Asheville’s Stephens-Lee High School, built in 1923, was for many decades western North Carolina’s only secondary school for African Americans. The school drew students from throughout Buncombe, Henderson, Madison, Yancey, and Transylvania counties, and represented a focal point and key source of pride for the extended African-American community in the state’s western region. In 1965, however, the all-white school board closed Stephens-Lee as a part of its desegregation plan, and in 1975 the entire multi-building campus, save for the gymnasium, was bulldozed. As part of the Southern Oral History Program’s “Listening for a Change” initiative, historian Kelly Navies interviewed former faculty, administrators, and students of Stephens-Lee to collect memories of the school and assess the impact of desegregation and the school’s closing on the black community in western North Carolina. The interviews were archived in the Southern Historical Collection.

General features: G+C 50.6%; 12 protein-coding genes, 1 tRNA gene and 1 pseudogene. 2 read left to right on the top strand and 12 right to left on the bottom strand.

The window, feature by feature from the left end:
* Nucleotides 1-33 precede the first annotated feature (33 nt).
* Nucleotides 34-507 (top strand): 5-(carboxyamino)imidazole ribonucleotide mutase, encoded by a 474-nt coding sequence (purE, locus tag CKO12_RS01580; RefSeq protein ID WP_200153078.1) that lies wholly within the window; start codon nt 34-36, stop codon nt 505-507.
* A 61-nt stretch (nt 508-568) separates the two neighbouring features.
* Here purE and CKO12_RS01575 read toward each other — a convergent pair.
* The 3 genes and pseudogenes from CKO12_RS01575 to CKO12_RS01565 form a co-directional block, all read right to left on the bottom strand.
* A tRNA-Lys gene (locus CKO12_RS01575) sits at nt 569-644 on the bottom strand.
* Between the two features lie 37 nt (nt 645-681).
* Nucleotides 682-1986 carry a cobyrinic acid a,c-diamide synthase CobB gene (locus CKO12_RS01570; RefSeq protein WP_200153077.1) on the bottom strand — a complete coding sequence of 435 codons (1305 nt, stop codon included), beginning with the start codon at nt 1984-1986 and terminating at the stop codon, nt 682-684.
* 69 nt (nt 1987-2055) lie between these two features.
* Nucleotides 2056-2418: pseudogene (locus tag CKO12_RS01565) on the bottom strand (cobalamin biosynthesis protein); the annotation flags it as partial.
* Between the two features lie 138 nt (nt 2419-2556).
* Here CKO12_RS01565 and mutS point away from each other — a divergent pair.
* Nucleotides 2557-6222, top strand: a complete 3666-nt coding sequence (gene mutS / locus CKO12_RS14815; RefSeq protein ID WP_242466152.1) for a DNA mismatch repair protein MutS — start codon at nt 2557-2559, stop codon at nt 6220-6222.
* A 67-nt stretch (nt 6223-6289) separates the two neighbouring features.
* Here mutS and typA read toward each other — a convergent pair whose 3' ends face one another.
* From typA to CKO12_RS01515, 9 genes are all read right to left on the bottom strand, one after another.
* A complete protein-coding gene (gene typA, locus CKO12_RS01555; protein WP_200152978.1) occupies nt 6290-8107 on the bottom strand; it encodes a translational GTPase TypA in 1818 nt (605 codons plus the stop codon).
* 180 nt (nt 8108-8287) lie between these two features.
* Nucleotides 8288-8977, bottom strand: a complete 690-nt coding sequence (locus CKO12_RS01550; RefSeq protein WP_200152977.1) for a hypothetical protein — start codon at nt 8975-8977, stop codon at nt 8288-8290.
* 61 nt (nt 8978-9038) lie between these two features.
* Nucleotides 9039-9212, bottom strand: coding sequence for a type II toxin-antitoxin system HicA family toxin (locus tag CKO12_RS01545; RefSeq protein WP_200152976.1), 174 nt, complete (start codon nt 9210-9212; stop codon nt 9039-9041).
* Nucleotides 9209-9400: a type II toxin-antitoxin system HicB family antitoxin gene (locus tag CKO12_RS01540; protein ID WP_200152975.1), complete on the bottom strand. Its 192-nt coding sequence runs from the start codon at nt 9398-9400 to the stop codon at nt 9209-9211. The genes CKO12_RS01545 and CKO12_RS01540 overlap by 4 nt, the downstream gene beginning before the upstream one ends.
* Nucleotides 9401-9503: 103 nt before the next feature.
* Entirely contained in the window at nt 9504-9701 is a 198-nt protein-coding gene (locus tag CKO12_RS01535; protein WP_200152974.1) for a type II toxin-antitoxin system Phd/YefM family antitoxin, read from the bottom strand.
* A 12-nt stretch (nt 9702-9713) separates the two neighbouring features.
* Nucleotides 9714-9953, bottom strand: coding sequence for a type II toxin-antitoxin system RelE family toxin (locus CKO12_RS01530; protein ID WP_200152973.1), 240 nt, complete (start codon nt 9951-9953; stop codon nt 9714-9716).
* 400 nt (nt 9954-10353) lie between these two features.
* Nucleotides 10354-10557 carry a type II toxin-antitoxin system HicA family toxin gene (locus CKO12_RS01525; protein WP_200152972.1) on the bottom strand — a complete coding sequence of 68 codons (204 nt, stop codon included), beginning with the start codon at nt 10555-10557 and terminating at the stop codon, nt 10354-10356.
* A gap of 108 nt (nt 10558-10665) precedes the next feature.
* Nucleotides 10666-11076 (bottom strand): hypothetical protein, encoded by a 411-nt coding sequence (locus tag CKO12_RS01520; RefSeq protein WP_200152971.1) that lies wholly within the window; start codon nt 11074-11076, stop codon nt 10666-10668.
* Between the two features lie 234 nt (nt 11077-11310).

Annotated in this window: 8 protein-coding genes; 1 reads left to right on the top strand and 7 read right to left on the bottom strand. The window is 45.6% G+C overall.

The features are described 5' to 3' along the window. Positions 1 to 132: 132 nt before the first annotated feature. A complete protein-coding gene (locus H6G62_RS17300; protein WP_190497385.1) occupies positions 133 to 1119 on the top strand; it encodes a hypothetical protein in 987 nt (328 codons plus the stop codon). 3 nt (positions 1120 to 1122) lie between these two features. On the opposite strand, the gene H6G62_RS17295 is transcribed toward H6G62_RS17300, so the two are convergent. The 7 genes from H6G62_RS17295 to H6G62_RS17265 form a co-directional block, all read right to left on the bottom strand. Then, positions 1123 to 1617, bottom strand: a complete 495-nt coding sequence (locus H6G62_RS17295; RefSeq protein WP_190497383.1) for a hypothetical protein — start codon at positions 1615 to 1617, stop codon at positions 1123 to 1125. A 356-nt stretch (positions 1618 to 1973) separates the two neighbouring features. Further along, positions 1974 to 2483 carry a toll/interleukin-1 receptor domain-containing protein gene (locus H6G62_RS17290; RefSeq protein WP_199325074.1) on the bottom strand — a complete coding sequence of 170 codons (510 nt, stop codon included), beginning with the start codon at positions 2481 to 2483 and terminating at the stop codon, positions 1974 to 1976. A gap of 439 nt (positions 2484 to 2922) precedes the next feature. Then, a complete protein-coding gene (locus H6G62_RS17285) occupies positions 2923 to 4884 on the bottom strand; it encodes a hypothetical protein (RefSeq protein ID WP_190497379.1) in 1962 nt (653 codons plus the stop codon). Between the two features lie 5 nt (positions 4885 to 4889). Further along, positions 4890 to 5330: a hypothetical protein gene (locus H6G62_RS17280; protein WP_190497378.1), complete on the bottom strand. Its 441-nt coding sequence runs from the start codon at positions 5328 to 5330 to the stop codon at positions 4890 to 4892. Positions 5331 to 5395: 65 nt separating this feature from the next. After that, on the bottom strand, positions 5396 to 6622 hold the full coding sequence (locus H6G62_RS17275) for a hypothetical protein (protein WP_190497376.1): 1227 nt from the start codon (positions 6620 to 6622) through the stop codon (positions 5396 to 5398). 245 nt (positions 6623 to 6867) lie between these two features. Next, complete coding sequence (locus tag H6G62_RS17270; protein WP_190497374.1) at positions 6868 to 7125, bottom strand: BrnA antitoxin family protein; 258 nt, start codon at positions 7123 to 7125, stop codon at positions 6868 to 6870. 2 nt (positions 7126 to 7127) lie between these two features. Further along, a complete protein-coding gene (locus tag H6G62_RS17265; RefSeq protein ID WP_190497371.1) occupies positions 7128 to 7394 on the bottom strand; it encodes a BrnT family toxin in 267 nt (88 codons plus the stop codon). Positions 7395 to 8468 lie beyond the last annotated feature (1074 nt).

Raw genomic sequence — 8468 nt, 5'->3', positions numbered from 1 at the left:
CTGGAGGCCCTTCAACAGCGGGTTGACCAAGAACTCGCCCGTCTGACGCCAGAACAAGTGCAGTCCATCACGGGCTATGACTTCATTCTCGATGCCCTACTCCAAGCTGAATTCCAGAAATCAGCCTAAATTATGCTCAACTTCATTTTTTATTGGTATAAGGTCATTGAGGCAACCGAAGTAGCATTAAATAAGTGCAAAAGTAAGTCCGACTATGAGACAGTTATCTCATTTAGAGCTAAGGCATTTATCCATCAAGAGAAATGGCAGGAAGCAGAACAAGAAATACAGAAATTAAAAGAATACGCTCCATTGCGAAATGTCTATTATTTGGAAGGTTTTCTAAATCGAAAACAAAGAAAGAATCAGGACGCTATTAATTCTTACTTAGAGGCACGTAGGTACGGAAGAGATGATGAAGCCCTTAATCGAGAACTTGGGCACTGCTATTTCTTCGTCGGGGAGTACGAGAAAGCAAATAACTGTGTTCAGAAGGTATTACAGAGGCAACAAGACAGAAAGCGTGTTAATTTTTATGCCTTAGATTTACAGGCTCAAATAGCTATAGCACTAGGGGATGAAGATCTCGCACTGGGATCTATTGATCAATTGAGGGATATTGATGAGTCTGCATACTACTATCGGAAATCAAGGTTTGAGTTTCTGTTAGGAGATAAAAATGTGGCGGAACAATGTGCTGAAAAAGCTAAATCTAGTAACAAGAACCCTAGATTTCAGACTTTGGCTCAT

Despite the many difficulties imposed by segregation, Stephens-Lee’s graduates were proud of the school and its educational program. The school’s famed marching band reflected this fierce pride, as Richard Bowman, class of 1951, recalled:
“We were the raggediest [marching] band in Asheville, because our uniforms were hand-me-downs from the white schools. We didn’t have money in the budget to buy nice, new uniforms. In fact, some of the students didn’t have uniforms. They had only a hat. Maybe a uniform hat, but no uniform pants or clothes. But we had rhythm, and we would always get more applause coming down Patton Avenue than anyone, I think, because of the rhythm that we had. Miss Chappell taught the majorettes when I was in high school, and I have not seen a band to this day that marched with the rhythm in the form that she had the majorettes doing.”
Stephens-Lee Alumni Association member Everette Parrish remembered the excellence of the school faculty. “Just about all our faculty had their masters degrees, and a few were working on their doctorates, which means we got the benefit of the latest in education.” Through the Alumni Association, Navies has organized community outreach efforts including oral history workshops for Asheville youth, a forum celebrating the opening of the Stephens-Lee Community Center, and a presentation on her work at UNC-Asheville. Take a look at the interviews here.